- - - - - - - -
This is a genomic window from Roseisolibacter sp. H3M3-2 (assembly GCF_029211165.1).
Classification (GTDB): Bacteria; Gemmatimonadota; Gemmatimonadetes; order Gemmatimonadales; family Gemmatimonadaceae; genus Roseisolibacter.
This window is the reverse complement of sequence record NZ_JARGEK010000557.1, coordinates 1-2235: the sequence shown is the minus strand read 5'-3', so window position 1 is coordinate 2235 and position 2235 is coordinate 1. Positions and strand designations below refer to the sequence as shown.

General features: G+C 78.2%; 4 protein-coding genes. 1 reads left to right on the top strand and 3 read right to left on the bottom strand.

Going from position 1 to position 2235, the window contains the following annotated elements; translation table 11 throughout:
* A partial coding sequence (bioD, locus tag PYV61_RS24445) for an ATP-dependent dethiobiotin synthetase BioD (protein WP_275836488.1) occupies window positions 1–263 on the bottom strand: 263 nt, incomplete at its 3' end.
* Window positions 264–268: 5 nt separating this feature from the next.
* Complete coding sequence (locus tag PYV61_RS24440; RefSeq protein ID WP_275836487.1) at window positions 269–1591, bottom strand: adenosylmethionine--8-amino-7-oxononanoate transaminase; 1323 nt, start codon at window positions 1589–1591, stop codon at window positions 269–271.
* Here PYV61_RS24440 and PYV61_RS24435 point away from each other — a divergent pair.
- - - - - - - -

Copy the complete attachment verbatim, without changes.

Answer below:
This is a genomic window from Roseisolibacter sp. H3M3-2 (assembly GCF_029211165.1).
Classification (GTDB): Bacteria; Gemmatimonadota; Gemmatimonadetes; order Gemmatimonadales; family Gemmatimonadaceae; genus Roseisolibacter.
This window is the reverse complement of sequence record NZ_JARGEK010000557.1, coordinates 1-2235: the sequence shown is the minus strand read 5'-3', so window position 1 is coordinate 2235 and position 2235 is coordinate 1. Positions and strand designations below refer to the sequence as shown.

General features: G+C 78.2%; 4 protein-coding genes. 1 reads left to right on the top strand and 3 read right to left on the bottom strand.

Going from position 1 to position 2235, the window contains the following annotated elements; translation table 11 throughout:
* A partial coding sequence (bioD, locus tag PYV61_RS24445) for an ATP-dependent dethiobiotin synthetase BioD (protein WP_275836488.1) occupies window positions 1–263 on the bottom strand: 263 nt, incomplete at its 3' end.
* Window positions 264–268: 5 nt separating this feature from the next.
* Complete coding sequence (locus tag PYV61_RS24440; RefSeq protein ID WP_275836487.1) at window positions 269–1591, bottom strand: adenosylmethionine--8-amino-7-oxononanoate transaminase; 1323 nt, start codon at window positions 1589–1591, stop codon at window positions 269–271.
* Here PYV61_RS24440 and PYV61_RS24435 point away from each other — a divergent pair.